Nowadays, towing companies send a lot of e-mails and faxes. I have noticed that many of them contain automatically-inserted confidentiality disclaimers at the bottom of the communication that read something like this: The information transmitted is intended only for the person or entity to which it is addressed and may contain proprietary, business-confidential and/or privileged material. If you are not the intended recipient of this message you are hereby notified that any use, review, retransmission, dissemination, distribution, reproduction or any action taken in reliance upon this message is prohibited.
For as long as you can remember, the city in which your towing company is located has used only one company – not yours – for all of its police-dispatched, nonconsensual tows. Your company is equally qualified to perform police towing work – you have the equipment, experience, insurance, etc. – so you ask the police chief to start using your company on a rotating basis with the current tow company. The chief says that he is satisfied with the service he is getting and denies your request.
Has this ever happened to you? You receive a call from your local police agency to respond to a single vehicle accident. Upon arrival at the scene, you see a 2008 Chevy Cavalier down in a ravine. You can immediately tell that the vehicle is a total loss; salvage worth about $200. The good news is that the vehicle owner, who is still on the scene, informs you that he has full-coverage insurance.
A TowLawyer.com subscriber called me last week about a serious problem with a local municipality. About a year ago, he won the bid contract to provide the city towing services. Recently, however, an insurance company complained about the amount of a tow bill that it had paid for a city-ordered tow. The city recommended that the tow operator refund part of the bill. The tow operator – who felt that his invoice was fair and in compliance with the contract – refused to pay the city’s recommended refund. A few days later, he received a letter from the city manager advising that his towing contract, which still had over two years left on it, was being cancelled in thirty (30) days. That is why he contacted me through the “Talk to a Tow Lawyer” feature on the website.
At TowLawyer.com we receive numerous complaints about towing rotation list rules not being enforced. Most rotation lists are governed by written rules and regulations which set forth guidelines for participation such as equipment specifications, response times, minimum levels of insurance, storage yard requirements, and call dispatching protocols. Typically the rules also contain prohibitions against obtaining multiple spots on the list by using bogus company names, skipping calls without good cause, etc. Suspension or permanent removal is normally called for in the event of a violation.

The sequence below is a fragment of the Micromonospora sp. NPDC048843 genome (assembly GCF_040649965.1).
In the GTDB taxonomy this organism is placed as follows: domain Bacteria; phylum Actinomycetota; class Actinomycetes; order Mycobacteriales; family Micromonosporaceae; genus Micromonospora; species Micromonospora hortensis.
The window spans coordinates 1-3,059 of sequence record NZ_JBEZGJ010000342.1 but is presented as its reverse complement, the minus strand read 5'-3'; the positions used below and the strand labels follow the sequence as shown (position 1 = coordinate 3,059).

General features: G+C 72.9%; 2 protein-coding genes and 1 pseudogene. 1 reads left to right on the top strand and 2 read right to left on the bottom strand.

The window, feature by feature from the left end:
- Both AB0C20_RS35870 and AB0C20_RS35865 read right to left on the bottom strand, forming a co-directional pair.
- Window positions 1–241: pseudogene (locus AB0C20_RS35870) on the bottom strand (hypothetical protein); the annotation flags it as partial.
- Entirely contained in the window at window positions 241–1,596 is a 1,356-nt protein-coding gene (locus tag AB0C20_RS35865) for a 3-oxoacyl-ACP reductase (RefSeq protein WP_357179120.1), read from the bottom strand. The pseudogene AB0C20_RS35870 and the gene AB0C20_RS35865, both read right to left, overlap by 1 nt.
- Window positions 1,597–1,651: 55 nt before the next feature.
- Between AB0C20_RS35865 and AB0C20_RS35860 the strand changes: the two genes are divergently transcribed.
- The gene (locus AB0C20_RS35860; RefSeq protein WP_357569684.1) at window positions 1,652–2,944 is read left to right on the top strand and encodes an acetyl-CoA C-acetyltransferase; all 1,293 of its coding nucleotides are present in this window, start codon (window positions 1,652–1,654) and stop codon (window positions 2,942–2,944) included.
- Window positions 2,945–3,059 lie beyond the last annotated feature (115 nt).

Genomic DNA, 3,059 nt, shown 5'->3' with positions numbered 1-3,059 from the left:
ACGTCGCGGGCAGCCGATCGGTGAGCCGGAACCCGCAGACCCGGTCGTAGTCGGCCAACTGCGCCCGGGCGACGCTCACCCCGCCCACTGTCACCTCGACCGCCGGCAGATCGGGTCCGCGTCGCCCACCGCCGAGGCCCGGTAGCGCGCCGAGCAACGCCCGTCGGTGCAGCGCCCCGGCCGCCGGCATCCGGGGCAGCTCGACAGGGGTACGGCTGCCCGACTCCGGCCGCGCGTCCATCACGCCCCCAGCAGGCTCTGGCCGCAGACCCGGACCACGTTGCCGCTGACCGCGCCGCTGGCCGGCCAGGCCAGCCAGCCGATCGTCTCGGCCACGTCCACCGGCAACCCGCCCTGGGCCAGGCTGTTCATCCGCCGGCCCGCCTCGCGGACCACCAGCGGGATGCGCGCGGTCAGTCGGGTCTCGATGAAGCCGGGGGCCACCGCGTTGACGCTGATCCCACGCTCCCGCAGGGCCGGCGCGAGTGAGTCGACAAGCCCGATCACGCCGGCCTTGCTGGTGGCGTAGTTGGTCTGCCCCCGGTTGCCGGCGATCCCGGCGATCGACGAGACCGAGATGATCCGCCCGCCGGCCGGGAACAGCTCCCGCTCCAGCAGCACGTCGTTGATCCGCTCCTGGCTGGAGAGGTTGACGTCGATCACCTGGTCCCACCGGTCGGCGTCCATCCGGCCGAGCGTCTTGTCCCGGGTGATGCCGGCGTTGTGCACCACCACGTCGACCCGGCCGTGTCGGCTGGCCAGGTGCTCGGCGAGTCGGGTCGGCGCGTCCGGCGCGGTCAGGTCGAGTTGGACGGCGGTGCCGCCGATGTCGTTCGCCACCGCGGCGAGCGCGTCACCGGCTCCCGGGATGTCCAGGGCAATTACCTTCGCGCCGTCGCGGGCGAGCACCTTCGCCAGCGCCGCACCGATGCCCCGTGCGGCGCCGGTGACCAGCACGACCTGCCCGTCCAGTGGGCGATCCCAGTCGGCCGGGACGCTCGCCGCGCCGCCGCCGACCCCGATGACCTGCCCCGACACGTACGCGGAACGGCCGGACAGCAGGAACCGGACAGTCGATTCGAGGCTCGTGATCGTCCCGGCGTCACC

As a young boy growing up in a towing family in Tennessee, I remember hearing Hank Snow’s baritone voice warbling over the AM radio in the shop: “I’m a-moving on.” Little did I realize then that “I’m Moving On” could be the theme song for many tow truck drivers.
Towing companies that impound vehicles rarely collect their full charges on unclaimed vehicles. Even after deducting the proceeds from the auction sale of the abandoned vehicle, there is usually a large balance, or deficiency, still outstanding for towing, labor and storage fees.
If you perform towing for police departments you have no doubt seen an incomplete police impound inventory. It is not unusual for an investigating officer to miss an item or two when filling out the vehicle tow-in report. But miss a human being?!
In 1995 Congress passed a law, 49 U.S.C. § 14501 (c)(2)(C), giving state and local governments the legal authority to regulate the price charged for ‘‘for-hire motor vehicle transportation by a tow truck, if such transportation is performed without the prior consent or authorization of the owner or operator of the motor vehicle.’’ So-called “nonconsensual” transportation services that are subject to price regulations have been interpreted to include private property tow-aways and police-ordered towing.
If an impounded vehicle goes unclaimed, every state has a law requiring the impounding towing company to notify the last known registered vehicle owner and lienholder, if any, of the impound, the amount of outstanding charges, and the possibility that the vehicle will be sold if it remains unclaimed. These requirements must be met to perfect a lien, if one exists. The notice must be sent via certified mail within a specified number of days, typically five to seven days.